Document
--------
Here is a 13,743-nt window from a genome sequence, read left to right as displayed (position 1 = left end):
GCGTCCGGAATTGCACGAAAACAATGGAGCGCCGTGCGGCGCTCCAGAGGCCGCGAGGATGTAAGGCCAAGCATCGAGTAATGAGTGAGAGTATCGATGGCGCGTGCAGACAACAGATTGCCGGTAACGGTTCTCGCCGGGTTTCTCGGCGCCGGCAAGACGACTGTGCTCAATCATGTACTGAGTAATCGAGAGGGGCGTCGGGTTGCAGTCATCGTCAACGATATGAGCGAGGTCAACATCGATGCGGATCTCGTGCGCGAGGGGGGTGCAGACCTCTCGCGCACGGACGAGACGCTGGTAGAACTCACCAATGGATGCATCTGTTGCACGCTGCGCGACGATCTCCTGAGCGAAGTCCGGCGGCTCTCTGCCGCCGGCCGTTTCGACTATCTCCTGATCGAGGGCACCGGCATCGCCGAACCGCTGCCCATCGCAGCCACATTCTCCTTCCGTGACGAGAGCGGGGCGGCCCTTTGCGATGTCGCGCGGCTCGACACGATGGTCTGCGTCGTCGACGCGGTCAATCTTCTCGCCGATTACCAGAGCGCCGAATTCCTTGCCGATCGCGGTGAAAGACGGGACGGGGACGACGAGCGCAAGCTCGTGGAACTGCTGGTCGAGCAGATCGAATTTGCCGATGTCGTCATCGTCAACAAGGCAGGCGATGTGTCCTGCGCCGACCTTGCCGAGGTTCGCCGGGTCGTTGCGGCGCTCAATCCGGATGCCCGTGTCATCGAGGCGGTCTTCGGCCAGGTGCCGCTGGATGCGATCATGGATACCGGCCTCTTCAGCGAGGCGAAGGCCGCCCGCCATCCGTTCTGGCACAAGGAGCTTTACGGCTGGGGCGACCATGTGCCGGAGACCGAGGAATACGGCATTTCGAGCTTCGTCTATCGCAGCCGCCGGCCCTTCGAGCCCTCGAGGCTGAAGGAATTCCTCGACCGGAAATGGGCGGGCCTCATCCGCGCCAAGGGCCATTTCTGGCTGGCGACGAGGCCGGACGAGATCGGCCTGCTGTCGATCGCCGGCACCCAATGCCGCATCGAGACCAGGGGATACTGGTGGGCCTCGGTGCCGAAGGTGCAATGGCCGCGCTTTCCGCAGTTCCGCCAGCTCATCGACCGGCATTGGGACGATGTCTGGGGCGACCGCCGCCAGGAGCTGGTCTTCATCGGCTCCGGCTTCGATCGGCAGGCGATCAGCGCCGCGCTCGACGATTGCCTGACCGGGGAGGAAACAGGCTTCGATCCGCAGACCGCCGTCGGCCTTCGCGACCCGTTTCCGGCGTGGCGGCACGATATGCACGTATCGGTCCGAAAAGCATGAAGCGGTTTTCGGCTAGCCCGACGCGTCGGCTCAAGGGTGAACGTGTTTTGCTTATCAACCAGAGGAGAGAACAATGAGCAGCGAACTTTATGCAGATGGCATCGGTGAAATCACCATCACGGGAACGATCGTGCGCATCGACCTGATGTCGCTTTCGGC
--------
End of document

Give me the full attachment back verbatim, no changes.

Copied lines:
Here is a 13,743-nt window from a genome sequence, read left to right as displayed (position 1 = left end):
GCGTCCGGAATTGCACGAAAACAATGGAGCGCCGTGCGGCGCTCCAGAGGCCGCGAGGATGTAAGGCCAAGCATCGAGTAATGAGTGAGAGTATCGATGGCGCGTGCAGACAACAGATTGCCGGTAACGGTTCTCGCCGGGTTTCTCGGCGCCGGCAAGACGACTGTGCTCAATCATGTACTGAGTAATCGAGAGGGGCGTCGGGTTGCAGTCATCGTCAACGATATGAGCGAGGTCAACATCGATGCGGATCTCGTGCGCGAGGGGGGTGCAGACCTCTCGCGCACGGACGAGACGCTGGTAGAACTCACCAATGGATGCATCTGTTGCACGCTGCGCGACGATCTCCTGAGCGAAGTCCGGCGGCTCTCTGCCGCCGGCCGTTTCGACTATCTCCTGATCGAGGGCACCGGCATCGCCGAACCGCTGCCCATCGCAGCCACATTCTCCTTCCGTGACGAGAGCGGGGCGGCCCTTTGCGATGTCGCGCGGCTCGACACGATGGTCTGCGTCGTCGACGCGGTCAATCTTCTCGCCGATTACCAGAGCGCCGAATTCCTTGCCGATCGCGGTGAAAGACGGGACGGGGACGACGAGCGCAAGCTCGTGGAACTGCTGGTCGAGCAGATCGAATTTGCCGATGTCGTCATCGTCAACAAGGCAGGCGATGTGTCCTGCGCCGACCTTGCCGAGGTTCGCCGGGTCGTTGCGGCGCTCAATCCGGATGCCCGTGTCATCGAGGCGGTCTTCGGCCAGGTGCCGCTGGATGCGATCATGGATACCGGCCTCTTCAGCGAGGCGAAGGCCGCCCGCCATCCGTTCTGGCACAAGGAGCTTTACGGCTGGGGCGACCATGTGCCGGAGACCGAGGAATACGGCATTTCGAGCTTCGTCTATCGCAGCCGCCGGCCCTTCGAGCCCTCGAGGCTGAAGGAATTCCTCGACCGGAAATGGGCGGGCCTCATCCGCGCCAAGGGCCATTTCTGGCTGGCGACGAGGCCGGACGAGATCGGCCTGCTGTCGATCGCCGGCACCCAATGCCGCATCGAGACCAGGGGATACTGGTGGGCCTCGGTGCCGAAGGTGCAATGGCCGCGCTTTCCGCAGTTCCGCCAGCTCATCGACCGGCATTGGGACGATGTCTGGGGCGACCGCCGCCAGGAGCTGGTCTTCATCGGCTCCGGCTTCGATCGGCAGGCGATCAGCGCCGCGCTCGACGATTGCCTGACCGGGGAGGAAACAGGCTTCGATCCGCAGACCGCCGTCGGCCTTCGCGACCCGTTTCCGGCGTGGCGGCACGATATGCACGTATCGGTCCGAAAAGCATGAAGCGGTTTTCGGCTAGCCCGACGCGTCGGCTCAAGGGTGAACGTGTTTTGCTTATCAACCAGAGGAGAGAACAATGAGCAGCGAACTTTATGCAGATGGCATCGGTGAAATCACCATCACGGGAACGATCGTGCGCATCGACCTGATGTCGCTTTCGGC